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Holiday Visitation Plans

Holiday Visitation Plans

Divorce is a state of upheaval. The path of partnership that two people once believed would carry them into a life of happiness and love comes upon a fork in that path that splits them up and sends them both into an unknown future. If children are involved, it becomes a delicate balance of moving on with your life while still maintaining a relationship with your ex.  

During the holidays, trying to maintain a festive atmosphere in your home and with your children can be a challenge–especially if you and your children are experiencing your first holiday season post-divorce. It is critical that you and your ex work together to provide an environment that is peaceful and productive for your children. Although working together to achieve a common goal may no longer be a shared vision for you and your ex, it is a necessity to ensure that you are giving your children the best chance at normalcy and happiness. Here is a short list of things to think about when preparing your holiday visitation plans that can make the transition a little smoother for your children (and for you).

Establish a game plan with your ex. Set up your holiday schedule in advance. Make a calendar for your child (one in each home) so they can look at the days ahead and mark them accordingly: holiday dinners, travel plans and more can be put on paper and kept track of.  Children like to feel involved in their own lives, and sharing the logistics of the holidays with them can make them feel better about a foreign situation.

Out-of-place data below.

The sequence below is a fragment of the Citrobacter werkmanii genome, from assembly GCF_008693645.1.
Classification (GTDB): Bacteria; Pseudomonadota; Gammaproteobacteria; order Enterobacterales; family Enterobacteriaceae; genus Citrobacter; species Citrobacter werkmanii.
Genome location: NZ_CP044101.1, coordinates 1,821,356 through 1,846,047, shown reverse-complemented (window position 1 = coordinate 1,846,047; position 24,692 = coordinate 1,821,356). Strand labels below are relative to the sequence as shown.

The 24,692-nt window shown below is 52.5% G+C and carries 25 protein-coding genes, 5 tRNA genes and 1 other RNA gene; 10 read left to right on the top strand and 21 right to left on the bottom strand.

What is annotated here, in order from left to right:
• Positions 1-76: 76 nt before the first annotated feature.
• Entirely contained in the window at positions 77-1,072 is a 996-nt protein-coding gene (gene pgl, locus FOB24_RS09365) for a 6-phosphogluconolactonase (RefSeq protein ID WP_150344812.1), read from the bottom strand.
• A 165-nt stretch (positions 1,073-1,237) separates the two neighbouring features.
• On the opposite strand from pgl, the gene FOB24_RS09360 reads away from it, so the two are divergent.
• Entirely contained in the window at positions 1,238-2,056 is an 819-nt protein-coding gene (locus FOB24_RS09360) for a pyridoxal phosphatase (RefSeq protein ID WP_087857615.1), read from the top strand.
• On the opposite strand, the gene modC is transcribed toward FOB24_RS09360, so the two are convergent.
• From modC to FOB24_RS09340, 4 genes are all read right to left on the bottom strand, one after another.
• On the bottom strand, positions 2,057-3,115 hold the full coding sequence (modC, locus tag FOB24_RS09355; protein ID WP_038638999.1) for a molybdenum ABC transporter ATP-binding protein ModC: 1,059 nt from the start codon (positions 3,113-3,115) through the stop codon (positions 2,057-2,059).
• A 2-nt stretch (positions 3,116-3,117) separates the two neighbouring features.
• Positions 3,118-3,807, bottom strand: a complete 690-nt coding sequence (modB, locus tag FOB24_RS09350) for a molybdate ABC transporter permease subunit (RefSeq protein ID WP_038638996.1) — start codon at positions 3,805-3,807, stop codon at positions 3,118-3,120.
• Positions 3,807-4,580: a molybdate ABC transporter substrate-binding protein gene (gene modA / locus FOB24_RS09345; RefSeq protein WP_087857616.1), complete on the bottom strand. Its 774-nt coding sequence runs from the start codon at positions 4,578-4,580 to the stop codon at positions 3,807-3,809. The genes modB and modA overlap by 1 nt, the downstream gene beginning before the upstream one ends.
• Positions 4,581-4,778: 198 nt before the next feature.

Exercise patience. Give your child a little leeway to express themselves. Visitation schedules are a part of divorce, and be mindful of how this affects their attitudes and actions. Allow your children the opportunity for extra phone calls to their other parent if they feel the need to reach out. Let your children feel comfortable communicating openly about how they feel and when they want to reach, let them.

Remember to stay positive. Children are very in tune to how their parents react and respond to emotional situations, and take their cues from your example. Make sure you are aware of this, and do what you can to provide them with all the positivity you can, especially during the holidays.  

Divorce is difficult enough as it is for children whose parents are no longer together. Do what you can as an adult to help your children celebrate the holidays in a festive way while continuing to focus on your personal happiness as well. Your marriage may be over, but raising your children is still a team effort.  

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